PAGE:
At the Wanstead Library meeting on 3 October, there was a lot of passionate criticism of London City’s decision in 2016 to concentrate its flight paths. It means that certain areas get all the planes. The fear was expressed that if the expansion proposals go ahead, people in the affected places will be living under a ‘constant sky of sound’.

However, London City is now being required to reassess its flight paths as part of airspace changes that will be introduced at all airports in London and the South East around 2025.  In a couple of years’ time, London City will consult on options for its new flight paths. These are expected to include the idea of multiple flight paths which can be rotated each day to ensure each community gets a break from the noise.

Whatever the future holds, it is certain there will be many more public meetings in Wanstead on aircraft noise, flight paths and any expansion proposals London City comes up with.

For most of its history, London City Airport has concentrated on the immediate area surrounding the airport. Now, Wanstead is very much on its radar. That is not going to change. My sense is the local people will keep Wanstead on the agenda. There was a determination at the meeting that London City be held to account. I expect a locally based campaign will start up to make it an issue in the forthcoming mayoral and London Assembly elections.

For more information on HACAN East and future meetings, visit hacaneast.org.uk
Features

More to read

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Housebound residents need not have their reading material confined to free magazines that drop through their letterbox, says Rose Meredith, Home Library Service Volunteer Co-ordinator for Redbridge Libraries

Now the autumn is here, it’s that time of year when we start thinking about the gradual approach of winter and spending more time in the comfort of our own homes.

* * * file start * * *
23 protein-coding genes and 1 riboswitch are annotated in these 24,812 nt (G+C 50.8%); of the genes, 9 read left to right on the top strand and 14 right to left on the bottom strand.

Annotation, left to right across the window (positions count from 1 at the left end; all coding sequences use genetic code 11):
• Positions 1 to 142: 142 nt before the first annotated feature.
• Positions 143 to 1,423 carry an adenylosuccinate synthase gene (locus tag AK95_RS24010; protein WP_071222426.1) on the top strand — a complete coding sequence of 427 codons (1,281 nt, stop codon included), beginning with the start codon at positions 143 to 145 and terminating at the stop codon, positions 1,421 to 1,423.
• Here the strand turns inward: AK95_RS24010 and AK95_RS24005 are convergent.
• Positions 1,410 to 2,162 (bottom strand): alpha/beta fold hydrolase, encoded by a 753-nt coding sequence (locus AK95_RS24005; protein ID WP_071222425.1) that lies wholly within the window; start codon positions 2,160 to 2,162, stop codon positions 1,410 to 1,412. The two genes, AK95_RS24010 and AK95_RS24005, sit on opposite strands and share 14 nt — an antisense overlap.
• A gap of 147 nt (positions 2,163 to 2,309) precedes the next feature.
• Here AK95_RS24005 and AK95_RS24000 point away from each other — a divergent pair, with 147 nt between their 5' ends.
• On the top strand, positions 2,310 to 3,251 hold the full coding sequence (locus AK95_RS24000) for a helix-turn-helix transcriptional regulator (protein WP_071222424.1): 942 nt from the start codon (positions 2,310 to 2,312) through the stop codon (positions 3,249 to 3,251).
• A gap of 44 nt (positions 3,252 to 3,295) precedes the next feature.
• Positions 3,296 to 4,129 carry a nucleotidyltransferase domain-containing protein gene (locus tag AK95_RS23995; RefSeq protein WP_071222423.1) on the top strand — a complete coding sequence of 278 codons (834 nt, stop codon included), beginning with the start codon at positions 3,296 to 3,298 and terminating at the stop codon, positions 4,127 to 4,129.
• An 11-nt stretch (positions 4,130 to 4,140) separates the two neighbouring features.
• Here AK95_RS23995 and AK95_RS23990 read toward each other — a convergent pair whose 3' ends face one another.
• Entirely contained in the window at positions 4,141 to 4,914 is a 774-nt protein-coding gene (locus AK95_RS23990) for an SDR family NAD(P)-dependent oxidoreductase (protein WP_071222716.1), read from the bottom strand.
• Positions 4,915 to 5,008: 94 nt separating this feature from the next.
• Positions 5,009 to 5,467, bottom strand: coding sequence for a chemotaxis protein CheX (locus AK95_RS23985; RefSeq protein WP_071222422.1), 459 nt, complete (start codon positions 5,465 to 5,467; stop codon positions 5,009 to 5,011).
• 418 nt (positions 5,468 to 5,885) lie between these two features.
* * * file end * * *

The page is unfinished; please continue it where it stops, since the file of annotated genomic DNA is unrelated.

Some of our residents may start thinking about having falls and slips in icy winter weather, and this can make winter a time of staying at home a lot more, perhaps not having much of an opportunity to socialise.

This can happen at any stage of our lives, especially if we are recovering from illness or perhaps a fall, which has resulted in a temporary disability keeping us indoors.

The Redbridge Library Service – which is managed by Vision RCL on behalf of Redbridge Council – can help with your reading needs if something occurs in your life which, for any reason, means you are likely to be at home for the winter or for any longer period of time.

It might be that you have an operation and know it will take several months to feel yourself again and have the confidence to go out and about. Or it may be that you are at home on a more permanent basis and friends and neighbours are currently helping you but you are unable to reach your local library.   

We run a volunteer service for anyone who is unable to get to a library and is either temporarily or long-term housebound.

Age is not a barrier; we deliver to all age groups. However, being a Redbridge resident is a requirement to receive this service, but it doesn’t matter if you own or rent in the borough.

A member of staff will visit you with a volunteer and will assess your reading needs with you – usually, we have great chats about books and about what you like to read and even what you have read in the past – this is all part of our service.

Then, your volunteer starts to get an idea about what you like to read – they visit you on an ‘as and when basis’ – you decide when you want more books and your volunteer will bring them into your home.

All of the library volunteers have been chosen for their roles because of their approachable and vibrant personalities and, of course, their love of libraries, books and reading.

For more information about the Home Library Service, call 020 8708 2031 or email rose.meredith@visionrcl.org.uk. Alternatively, phone any local Redbridge Library and leave your details with a member of staff.